Pakistanis are coming out to hold vigils against terrorism, the greatest threat to the country’s existence and freedom
On Friday, January 16, cities around the world saw an unprecedented "global vigil" of Pakistanis against terrorism. The protests marked one month of the Peshawar army school massacre that claimed the lives of over 140 mostly schoolchildren and teachers.
The ‘religious right’, on the back foot since the massacre, has been trying to reclaim ground by demonstrating against the Charlie Hebdo cartoons. But that day, their rallies had competition, if not in the mainstream media, then certainly in the popular imagination.
Nor did their bullying tactics succeed in scaring away participants of the global vigil, who convened at central locations in cities around Pakistan -- Karachi, Multan, Bahawalpur, Hyderabad, Jhelum, Peshawar, Quetta, Dera Allah Yar, Islamabad, Lahore… Abroad, vigils were held in Perth, Nairobi, Berlin, London, York, Toronto (Mississauga), New York, Washington DC, Boston, Los Angeles, Houston, Dallas, and San Francisco. This may not be a complete list -- people in different cities were adding venues till the last day.
"Until then, protests and vigils about Peshawar were being held in various cities. But their impact was limited. The fact that we were all connected in the Jan 16 event gave us strength," says Houston-based Mohammad Hasan who moved to North America from Karachi in 2001. "We used same videos, same pictures, same messages, same charter of demands, same press messages. We leveraged off each other’s work and resources."
In many cities, vigil organisers handed over signed copies of the "Pakistani Citizens Charter of Demands" to government representatives. In Boston, Pakistan’s long-time honourary Consul General Barry Hoffman drove in from miles away to receive the Charter at Copley Square. Despite the below freezing temperatures, nearly 200 people gathered at the venue that also has symbolic significance: that is where the Boston Marathon bombing happened two years ago, an attack stemming from the same extremist mindset that was behind the Peshawar massacre.
The seven-point charter urges the government of Pakistan to:
Arrest rogue cleric Abdul Aziz in accordance with the FIR registered on Dec. 27, 2014;
Enforce zero tolerance of hate speech or violence; involve all communities in developing a sustained movement to counter terrorism and extremism;
Protect those being attacked in the name of religion, including polio health workers;
End misuse of the "blasphemy law;" start a crackdown on all clerics and militant groups who spread Takfir (declaring others non-Muslim);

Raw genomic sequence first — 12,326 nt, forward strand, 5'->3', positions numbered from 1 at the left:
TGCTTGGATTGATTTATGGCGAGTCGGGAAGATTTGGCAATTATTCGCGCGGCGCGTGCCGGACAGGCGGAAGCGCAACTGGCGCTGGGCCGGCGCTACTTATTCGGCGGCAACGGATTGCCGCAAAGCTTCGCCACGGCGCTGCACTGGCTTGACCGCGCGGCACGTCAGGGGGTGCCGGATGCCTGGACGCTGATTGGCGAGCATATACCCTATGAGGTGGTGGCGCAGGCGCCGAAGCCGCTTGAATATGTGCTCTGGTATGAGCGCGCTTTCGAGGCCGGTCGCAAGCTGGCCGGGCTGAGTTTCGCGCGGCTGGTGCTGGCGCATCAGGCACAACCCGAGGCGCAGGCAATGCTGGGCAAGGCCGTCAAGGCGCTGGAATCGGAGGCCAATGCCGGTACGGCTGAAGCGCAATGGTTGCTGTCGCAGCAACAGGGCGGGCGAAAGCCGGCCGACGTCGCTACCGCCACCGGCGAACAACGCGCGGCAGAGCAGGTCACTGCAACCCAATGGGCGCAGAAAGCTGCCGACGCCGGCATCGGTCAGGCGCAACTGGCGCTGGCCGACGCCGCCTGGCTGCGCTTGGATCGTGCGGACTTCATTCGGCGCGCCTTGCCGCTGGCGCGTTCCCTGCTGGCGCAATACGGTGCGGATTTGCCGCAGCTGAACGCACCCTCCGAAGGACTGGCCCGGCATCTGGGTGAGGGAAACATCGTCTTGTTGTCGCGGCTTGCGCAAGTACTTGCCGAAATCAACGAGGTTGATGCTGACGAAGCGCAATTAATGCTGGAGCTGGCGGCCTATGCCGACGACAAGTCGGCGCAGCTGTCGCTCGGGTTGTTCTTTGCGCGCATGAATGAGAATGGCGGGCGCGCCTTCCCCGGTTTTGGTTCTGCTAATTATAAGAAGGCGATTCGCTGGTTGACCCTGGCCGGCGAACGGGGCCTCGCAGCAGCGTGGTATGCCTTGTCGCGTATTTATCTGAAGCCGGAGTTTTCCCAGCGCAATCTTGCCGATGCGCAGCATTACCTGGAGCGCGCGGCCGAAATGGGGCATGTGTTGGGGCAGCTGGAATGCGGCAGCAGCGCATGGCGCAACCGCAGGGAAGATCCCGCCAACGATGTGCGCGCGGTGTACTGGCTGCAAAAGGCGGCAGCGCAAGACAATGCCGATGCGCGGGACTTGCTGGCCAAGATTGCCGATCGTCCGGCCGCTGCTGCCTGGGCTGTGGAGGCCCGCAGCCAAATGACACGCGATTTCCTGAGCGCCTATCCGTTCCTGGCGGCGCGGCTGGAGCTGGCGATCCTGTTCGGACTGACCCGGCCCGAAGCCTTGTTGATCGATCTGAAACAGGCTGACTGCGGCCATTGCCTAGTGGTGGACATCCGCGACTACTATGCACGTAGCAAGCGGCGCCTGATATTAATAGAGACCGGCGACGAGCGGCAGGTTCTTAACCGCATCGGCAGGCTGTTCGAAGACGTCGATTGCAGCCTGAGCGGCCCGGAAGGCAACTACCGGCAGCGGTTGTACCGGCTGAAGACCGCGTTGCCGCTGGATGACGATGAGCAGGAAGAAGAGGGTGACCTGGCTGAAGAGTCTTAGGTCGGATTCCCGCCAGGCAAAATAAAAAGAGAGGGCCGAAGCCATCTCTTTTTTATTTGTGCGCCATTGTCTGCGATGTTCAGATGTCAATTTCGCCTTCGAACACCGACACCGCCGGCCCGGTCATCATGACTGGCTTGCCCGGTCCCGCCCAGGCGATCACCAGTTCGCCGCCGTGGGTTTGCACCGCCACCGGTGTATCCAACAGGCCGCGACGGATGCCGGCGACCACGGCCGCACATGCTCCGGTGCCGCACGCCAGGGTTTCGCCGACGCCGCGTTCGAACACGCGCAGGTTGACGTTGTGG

Ensure compliance of laws regarding media responsibility;
Monitor sermons, regulate madrassas (religious seminaries), and fast track madrassa reforms;
Implement Article 25-A of the Constitution of Pakistan (The right to education) "in letter and spirit," and open the ‘ghost schools’ in memory of the fallen students and teachers of the Army Public School and College, Peshawar.
(summarised from the document online: http://bit.ly/14y42FU)
These ideas are consistent with the thought behind Pakistan For All (PFA), an inter-faith citizens group formed to combat "religious and state fascism" co-founded by Karachi-based filmmaker Ziad Zafar and lawyer M. Jibran Nasir after the suicide bombing at the All Saints Church in Peshawar, September 2013 that killed some 130 people.
PFA organised human chains around churches in Karachi, a symbolic show of solidarity with Pakistani Christians that spread to other cities. Nasir engaged with the imam of his mosque, urging him to condemn the bombing, and tried to get his friends to do the same. This was perhaps a first step in the current #ReclaimYourMosques movement.
On Dec. 16, 2014, Jibran happened to be in Islamabad. Anguished at the massacre like everyone else he joined a civil society demonstration in F-7 where some 200 people had gathered with placards, lanterns and candles. Such vigils in fact were taking place all over Pakistan, indeed the world.
That was all very well, but where Nasir really wanted to protest was at Lal Masjid, the notorious Red Mosque headed by Abdul Aziz, (in)famous for having tried to flee the 2007 Lal Masjid siege in a burqa. Now he was appearing on television brazenly refusing to condemn the massacre or to term its victims ‘shaheed’ -- martyr.
Nasir decided to go to Lal Masjid and register his protest in the dragon’s lair, as it were. As he grabbed a lantern and announced that he was heading over, four others joined him: a male friend and three women. After their little vigil outside Lal Masjid, Nasir posted photos on Facebook. Then, encouraged by his friends’ response, he made a Facebook event for the following day outside Lal Masjid asking people to ‘Reclaim Your Mosque’.